We all know what pine trees are, for nature lovers, they add a beautiful green to any outdoor scene, for car owners, they have danger zone written all over them.  Which connotation can be applied to the products of Pine Technology? 

AnandTech's first experience with a Pine Tech motherboard was their ZX based ZA3, and while the experience wasn't a stellar one it did set the standard Pine Tech motherboards should live up to.  In the case of Pine's next contribution to the motherboard market, the dual processor BA1-D does have much higher standards to live up to if it is to become a successful product.  The dual processor motherboard market is a much more picky one than the single processor Socket-370 market, Pine does have one advantage going for them however, that advantage is price.

For a company that produced 5 million boards last year (not just motherboards, mainly modems and other such peripherals), Pine definitely has a strong background in the OEM market however their mainstream acceptance remains untested as a very small percentage of those 5 million boards made their way into the hands of hard core tweakers and gamers.  Is Pine due for a change?  There's only one way to find out...

AnandTech Report Card Rating

Motherboard Specifications

CPU Interface Dual Slot-1
Chipset Intel 440BX
On-Board Video N/A
L2 Cache N/A (on-chip)
Form Factor ATX
Bus Speeds 66/100
Clock Multipliers 3.0x - 5.5x
Voltages Supported 2.0v/2.8v (Auto Detect)
Memory Slots 4 168pin DIMM Slots
Expansion Slots 1 AGP Slot
0 AMR Slot
5 PCI Slots (1 Full Length)
2 ISA Slots (2 Full Length)

The Good

The BA1-D is the first dual processor BX motherboard AnandTech has reviewed that doesn't look like a dual processor motherboard.  Built on a PCB that's about the size of the single processor ABIT BX6, the BA1-D doesn't carry too many case requirements other than your standard mid-tower ATX case.  Keep in mind that the positioning of the 4 DIMM slots may rule out some cases, however that problem is already well know by ABIT BX6 users and is common to most motherboards of this size.  As with most dual BX boards, the 4 DIMM slots are placed almost flush with the 443BX controller in hopes of decreasing trace lengths and improving stability. 

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The board's 5/2/1 expansion slot configuration (PCI/ISA/AGP) is commonplace with most desktop single processor BX motherboards, and has made its way to Pine's BA1-D in hopes of making the board more of a high-end desktop workstation motherboard.  The market for dual processor motherboards has definitely increased since just two years ago, and with Windows 2000 on the horizon not to mention dual processor support in idSoftware's Quake 3 Arena, you can expect multiprocessor motherboards to not only drop in price but also be offered in a new variety.  Rather than the same old server or workstation markets for dual processor motherboards, the high end desktop market is a growing one that will soon emerge in the dual processor motherboard market as well.  If anything, Pine's BA1-D is the first example of a high end desktop dual processor motherboard.  Why?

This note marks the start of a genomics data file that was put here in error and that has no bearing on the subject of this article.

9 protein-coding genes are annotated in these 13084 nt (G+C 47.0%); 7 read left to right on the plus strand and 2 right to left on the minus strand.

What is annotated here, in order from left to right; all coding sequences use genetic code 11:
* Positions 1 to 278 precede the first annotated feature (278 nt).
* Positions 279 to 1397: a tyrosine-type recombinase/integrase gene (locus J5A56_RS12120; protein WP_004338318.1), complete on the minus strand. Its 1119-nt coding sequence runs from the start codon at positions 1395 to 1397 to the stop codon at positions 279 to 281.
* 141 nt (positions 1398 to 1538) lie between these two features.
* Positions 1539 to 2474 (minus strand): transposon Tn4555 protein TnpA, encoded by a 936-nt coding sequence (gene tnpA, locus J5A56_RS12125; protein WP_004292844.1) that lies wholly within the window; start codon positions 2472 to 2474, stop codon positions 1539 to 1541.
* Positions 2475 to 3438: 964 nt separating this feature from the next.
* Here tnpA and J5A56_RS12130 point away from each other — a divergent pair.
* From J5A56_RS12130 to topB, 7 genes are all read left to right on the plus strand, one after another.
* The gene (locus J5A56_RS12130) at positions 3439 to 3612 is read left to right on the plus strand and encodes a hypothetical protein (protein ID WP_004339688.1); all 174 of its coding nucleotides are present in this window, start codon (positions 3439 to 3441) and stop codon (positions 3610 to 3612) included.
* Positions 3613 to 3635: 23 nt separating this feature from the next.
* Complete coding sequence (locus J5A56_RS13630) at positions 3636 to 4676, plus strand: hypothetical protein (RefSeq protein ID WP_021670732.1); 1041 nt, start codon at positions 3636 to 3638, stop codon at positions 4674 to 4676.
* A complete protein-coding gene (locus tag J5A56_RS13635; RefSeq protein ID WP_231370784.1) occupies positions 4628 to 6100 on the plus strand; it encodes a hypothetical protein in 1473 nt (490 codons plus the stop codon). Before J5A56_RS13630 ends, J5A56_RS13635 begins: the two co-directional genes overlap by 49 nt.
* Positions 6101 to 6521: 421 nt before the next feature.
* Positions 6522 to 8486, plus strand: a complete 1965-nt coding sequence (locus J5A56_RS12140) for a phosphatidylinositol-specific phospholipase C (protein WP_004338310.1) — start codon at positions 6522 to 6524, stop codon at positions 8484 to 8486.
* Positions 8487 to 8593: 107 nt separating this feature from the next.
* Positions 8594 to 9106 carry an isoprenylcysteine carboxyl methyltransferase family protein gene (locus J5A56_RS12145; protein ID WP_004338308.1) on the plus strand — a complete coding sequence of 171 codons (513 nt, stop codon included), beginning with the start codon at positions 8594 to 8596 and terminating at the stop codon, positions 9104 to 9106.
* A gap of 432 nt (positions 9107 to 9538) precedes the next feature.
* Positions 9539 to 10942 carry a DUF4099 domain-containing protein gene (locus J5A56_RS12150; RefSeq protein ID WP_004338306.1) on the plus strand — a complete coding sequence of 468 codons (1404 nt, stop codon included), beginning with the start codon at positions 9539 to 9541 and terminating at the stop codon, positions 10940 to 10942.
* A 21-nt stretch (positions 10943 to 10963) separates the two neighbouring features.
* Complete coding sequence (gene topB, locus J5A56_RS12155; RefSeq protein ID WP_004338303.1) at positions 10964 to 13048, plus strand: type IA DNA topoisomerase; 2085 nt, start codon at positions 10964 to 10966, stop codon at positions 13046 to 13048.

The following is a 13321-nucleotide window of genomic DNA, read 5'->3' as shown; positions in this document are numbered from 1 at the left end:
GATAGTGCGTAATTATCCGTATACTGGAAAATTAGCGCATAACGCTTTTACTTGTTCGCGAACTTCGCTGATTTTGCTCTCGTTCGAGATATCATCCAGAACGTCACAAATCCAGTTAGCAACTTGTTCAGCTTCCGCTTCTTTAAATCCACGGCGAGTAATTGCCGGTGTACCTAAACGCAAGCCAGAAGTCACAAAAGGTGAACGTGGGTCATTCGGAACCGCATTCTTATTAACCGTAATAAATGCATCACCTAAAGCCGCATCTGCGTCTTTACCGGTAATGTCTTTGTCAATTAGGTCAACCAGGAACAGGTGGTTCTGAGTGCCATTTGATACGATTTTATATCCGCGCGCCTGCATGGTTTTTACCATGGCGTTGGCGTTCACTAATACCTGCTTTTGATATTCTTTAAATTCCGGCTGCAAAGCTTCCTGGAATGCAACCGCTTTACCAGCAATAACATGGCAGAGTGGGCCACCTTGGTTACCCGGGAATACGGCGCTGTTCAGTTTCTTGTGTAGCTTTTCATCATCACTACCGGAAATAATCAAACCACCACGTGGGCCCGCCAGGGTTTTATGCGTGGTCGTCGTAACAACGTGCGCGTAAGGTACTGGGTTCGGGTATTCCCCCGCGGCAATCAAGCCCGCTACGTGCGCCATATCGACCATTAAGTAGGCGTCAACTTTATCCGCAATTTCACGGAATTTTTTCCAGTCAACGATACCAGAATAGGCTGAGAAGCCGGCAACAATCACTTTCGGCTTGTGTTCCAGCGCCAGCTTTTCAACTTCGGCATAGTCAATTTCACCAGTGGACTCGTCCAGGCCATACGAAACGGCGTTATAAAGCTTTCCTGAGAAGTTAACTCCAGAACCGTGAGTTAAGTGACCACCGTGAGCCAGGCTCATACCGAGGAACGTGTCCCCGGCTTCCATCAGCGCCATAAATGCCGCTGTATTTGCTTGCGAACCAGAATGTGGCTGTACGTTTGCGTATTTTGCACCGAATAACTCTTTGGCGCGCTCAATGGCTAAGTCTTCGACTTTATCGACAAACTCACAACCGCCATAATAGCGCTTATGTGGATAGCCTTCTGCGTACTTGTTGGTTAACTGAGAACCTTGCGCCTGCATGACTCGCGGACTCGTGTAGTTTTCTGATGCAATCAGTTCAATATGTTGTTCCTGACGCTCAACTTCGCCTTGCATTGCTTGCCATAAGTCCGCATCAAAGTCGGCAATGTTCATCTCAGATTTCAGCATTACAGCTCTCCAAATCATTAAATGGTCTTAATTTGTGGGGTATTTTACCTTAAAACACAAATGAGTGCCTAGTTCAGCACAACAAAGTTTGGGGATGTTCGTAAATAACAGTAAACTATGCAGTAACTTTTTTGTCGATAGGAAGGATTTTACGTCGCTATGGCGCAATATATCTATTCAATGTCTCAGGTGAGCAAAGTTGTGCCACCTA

The BA1-D is your run-of-the-mill BX board with a second SC242 (Slot-1) processor interface and a SMP ASIC for dual processor operation.  Nothing more, no on-board ethernet, no on-board SCSI, just a dual processor BX board.  The benefits this type of design offers over the more conventional dual processor BX board with more server/workstation features in mind is that the BA1-D offers basic dual processor operation, at an affordable price.  To those users that can't afford SCSI hard drives, and don't need support for redundant power supplies, then the BA1-D gives them everything they need at an affordable cost. 

Contrary to Pine's own spec sheet, the BA1-D is not a jumperless motherboard.  The board, by default, performs a B21 state detect meaning it determines whether you are running a 66MHz or 100MHz FSB processor.  In the event that a 66MHz FSB processor is installed alongside a 100MHz FSB processor the board defaults to the 66MHz FSB, with no jumper that toggles between B21 states.  The board features no additional FSB settings other than the 66/100MHz settings officially supported by Intel for use with the BX chipset, the lack of any overclocking options can be expected considering that most OEMs, Pine's primary source of sales, don't really care about overclocking at all and would rather the potential not be there to save them any tech support calls from users asking why "the 133MHz setting crashed my computer."  The clock multipliers are controlled by an 8-pin jumper block adjacent to the secondary IDE connector.  The available documented settings range from 3.0x to 5.5x, unfortunately the BA1-D only comes with two jumpers for use on the 8 pins, so if you plan on using the 3x or 4x settings, make sure you have another jumper handy or have a tiny piece of metal to connect two more pins with. 

More Good
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